Dani Beckwith turned on the bedroom reading light and checked out her inflamed index finger. The splinter lodged deep, deep enough she felt like her heartbeat centered in her finger.
"Hey baby, you okay?"
Dani turned around and saw her husband of fifteen months, Seth, propped up on his pillow. She gave a meek smile and thrust her finger towards him.
"Wow Dani, how did you do that? That looks pretty deep."
"Staining the deck."
Seth held and kissed her finger.
"Do you want me to take it out? My dad used to take a sterile needle and dig mine out.
Worked like a charm."
She pulled her finger back, shaking her head.
"No way, it will hurt too much."
"Doesn't it hurt now?"
Dani sighed. Seth was out of their bed, tying a second knot in his maroon robe.
"It's ok Seth, it will disappear. Really."
Her words bounced off the walls. He was downstairs finding the needle.
Dani considered locking herself in the bathroom. The thought of a needle digging into her skin was enough to make her shake. It was the same kind of feeling she had when she and Seth had a conflict. Even though their fights were typical for newlyweds, she feared them. They reminded her of her parents. Those fights were caustic and vengeful, deep wounds forever embedded in them, Dani, and Dani's younger brother. Dani never wanted to live that way.
"Ready for surgery?" Seth smiled, needle in hand.
Dani couldn't stop shaking. She thought her head would spin off her body.
"Sweetheart, what's wrong? This is going to hurt less than what you're feeling right now."
"I can't. I'm scared."
"Don't you trust me? I'd never hurt you on purpose."
Dani started to sob. The truth stabbed at her spirit.
"What? What did I do?"
Dani stared at her finger, using it to wipe off the tears. She took a few deep breaths.
"Splinters are like words. I realized how deep hurtful words go. I hate when we fight. It reminds me of"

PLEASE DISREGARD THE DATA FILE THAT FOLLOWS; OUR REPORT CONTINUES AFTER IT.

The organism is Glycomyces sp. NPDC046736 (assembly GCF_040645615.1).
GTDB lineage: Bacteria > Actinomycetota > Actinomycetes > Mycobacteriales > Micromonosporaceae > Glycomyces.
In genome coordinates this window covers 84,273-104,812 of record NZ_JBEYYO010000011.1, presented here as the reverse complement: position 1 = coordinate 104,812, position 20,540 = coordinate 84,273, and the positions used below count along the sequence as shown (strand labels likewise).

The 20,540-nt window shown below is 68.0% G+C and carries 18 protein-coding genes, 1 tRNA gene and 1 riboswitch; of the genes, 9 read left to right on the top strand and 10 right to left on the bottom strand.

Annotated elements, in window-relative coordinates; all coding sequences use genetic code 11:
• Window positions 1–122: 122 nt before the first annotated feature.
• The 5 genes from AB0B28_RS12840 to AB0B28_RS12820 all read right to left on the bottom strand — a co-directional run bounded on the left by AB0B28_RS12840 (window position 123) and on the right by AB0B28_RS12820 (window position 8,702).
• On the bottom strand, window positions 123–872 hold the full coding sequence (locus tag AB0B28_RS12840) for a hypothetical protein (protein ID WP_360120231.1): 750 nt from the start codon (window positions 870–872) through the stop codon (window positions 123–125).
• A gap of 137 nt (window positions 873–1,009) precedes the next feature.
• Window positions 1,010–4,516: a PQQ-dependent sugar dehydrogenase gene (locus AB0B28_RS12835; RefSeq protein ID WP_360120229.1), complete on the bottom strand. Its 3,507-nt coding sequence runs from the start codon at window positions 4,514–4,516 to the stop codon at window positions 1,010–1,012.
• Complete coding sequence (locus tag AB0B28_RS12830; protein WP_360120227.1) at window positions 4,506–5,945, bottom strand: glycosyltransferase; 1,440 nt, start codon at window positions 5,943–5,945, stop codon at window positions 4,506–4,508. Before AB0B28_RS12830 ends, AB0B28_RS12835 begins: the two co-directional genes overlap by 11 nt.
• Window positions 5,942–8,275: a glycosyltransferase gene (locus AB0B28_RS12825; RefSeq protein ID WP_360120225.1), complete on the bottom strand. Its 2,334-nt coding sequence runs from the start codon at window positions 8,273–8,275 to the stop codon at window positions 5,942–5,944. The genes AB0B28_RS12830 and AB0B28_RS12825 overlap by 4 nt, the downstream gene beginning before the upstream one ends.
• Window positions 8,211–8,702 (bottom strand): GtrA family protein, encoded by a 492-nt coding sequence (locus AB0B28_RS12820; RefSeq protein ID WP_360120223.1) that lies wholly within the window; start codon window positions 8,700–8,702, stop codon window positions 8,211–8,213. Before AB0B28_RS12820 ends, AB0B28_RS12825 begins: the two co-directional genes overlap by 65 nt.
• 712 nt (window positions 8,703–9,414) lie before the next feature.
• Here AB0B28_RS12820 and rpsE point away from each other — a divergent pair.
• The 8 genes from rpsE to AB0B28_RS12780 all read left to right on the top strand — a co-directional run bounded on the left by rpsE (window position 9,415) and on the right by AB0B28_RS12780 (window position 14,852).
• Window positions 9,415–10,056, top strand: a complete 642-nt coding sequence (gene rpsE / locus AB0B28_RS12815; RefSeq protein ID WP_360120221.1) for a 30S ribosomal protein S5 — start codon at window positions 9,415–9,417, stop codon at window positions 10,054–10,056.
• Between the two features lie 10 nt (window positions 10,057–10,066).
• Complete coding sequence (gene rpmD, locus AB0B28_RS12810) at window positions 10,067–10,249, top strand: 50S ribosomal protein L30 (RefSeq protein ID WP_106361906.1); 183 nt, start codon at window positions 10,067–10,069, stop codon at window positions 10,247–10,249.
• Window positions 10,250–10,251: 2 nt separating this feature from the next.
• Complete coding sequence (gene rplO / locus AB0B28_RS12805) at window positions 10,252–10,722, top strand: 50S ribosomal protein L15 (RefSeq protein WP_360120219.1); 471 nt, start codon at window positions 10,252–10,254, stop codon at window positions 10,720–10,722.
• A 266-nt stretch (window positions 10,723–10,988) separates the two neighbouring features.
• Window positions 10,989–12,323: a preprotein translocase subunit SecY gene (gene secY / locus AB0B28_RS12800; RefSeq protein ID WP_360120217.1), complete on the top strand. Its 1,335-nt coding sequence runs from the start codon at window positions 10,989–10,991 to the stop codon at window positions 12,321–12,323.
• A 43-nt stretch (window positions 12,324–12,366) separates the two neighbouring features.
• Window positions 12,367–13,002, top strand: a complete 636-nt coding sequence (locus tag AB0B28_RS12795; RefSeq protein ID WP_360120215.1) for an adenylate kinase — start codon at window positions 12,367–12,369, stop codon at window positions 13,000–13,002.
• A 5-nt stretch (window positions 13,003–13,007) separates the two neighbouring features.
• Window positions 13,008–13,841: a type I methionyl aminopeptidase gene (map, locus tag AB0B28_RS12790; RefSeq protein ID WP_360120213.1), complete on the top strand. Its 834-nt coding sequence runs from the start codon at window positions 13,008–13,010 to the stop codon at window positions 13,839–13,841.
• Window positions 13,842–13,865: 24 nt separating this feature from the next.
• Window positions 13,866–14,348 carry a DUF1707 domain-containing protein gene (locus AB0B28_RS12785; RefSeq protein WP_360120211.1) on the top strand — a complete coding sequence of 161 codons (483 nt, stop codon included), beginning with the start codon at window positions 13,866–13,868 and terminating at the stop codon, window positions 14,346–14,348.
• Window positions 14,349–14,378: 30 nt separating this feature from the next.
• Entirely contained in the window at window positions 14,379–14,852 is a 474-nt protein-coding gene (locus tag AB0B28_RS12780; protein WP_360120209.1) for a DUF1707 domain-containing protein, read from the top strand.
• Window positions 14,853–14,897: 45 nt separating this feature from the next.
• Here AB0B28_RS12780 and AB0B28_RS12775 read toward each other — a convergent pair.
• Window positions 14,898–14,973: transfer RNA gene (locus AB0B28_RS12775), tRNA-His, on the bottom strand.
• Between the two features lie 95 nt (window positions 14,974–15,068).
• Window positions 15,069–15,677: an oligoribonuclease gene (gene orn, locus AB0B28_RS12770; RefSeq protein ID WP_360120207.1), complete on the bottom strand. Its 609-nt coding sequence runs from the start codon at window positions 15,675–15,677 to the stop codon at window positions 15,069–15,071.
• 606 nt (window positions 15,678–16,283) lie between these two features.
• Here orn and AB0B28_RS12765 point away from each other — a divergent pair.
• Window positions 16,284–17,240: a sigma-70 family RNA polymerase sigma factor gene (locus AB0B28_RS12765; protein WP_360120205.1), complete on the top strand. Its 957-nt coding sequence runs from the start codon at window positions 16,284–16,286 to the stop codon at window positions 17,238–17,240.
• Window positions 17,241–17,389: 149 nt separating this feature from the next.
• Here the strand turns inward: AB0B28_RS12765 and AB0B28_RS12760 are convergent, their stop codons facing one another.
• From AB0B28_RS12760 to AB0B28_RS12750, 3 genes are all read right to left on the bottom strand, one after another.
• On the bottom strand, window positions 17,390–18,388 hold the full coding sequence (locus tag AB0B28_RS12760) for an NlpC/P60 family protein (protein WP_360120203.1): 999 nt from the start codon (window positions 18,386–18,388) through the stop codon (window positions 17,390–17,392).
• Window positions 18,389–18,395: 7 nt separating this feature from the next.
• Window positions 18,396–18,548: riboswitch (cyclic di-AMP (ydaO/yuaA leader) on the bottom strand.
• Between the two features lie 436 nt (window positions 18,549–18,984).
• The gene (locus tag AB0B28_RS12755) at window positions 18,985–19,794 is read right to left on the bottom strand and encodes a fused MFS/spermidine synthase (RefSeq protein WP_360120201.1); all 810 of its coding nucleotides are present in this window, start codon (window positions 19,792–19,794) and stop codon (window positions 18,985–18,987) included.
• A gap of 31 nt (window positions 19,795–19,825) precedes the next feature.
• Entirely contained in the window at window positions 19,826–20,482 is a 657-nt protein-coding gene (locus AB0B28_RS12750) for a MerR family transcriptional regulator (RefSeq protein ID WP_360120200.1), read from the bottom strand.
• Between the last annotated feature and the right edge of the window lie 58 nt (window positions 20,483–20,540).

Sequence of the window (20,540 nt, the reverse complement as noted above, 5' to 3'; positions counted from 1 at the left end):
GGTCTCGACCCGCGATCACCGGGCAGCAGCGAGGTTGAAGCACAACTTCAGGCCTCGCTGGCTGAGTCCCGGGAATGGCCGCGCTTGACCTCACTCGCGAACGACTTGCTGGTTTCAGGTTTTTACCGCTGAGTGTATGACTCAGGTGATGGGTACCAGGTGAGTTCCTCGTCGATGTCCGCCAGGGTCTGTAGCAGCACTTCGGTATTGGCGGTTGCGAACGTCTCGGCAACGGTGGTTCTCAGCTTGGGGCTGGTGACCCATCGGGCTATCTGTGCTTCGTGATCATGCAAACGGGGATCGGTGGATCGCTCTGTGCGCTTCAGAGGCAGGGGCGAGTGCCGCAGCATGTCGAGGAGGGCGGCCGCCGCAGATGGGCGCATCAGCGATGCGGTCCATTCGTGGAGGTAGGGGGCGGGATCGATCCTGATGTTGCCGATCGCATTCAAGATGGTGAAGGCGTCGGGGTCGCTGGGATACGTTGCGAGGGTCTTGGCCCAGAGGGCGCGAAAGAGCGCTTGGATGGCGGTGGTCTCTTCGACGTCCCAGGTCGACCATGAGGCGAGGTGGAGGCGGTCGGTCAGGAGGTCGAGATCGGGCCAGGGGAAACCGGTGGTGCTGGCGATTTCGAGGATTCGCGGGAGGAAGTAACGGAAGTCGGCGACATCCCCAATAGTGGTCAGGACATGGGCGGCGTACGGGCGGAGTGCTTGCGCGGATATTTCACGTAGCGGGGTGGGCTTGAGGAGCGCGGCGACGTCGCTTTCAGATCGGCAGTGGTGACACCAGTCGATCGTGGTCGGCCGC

Seth finished. Dani nodded. Seth sat next to her, holding her close.
"Good point, splinters hurt and so do words. But you know, I think of the needle as what God does to us. It's scary to trust Him, it feels like it would hurt worse than the wound, but it actually is the best thing. But if you leave the splinter in there, it could get infected and spread. We've both seen what poisoned words can do. So really, taking the splinter out is the smart thing to do."
She glanced at the needle.
"I never thought of it that way. You know, I get so scared when we fight. I'm afraid you'll leave or that we'll end up miserable like my parents. My instinct tells me to run. Just like now. That needle looks so scary but you're right, it's a tool for healing. Okay, I can do this. No, wait."
Seth looked in her watery blue eyes.
"What? What do you mean wait?"
"I mean not I can do this, but we can. We can do this."
Julie Arduini, http://thesurrenderedscribe.blogspot.com/, is devoted to writing for Christ in ways that encourage and inspire. A graduate of the Christian Writer's Guild, her writing resume is on her blog's sidebar. Happily married to Tom, they have two children.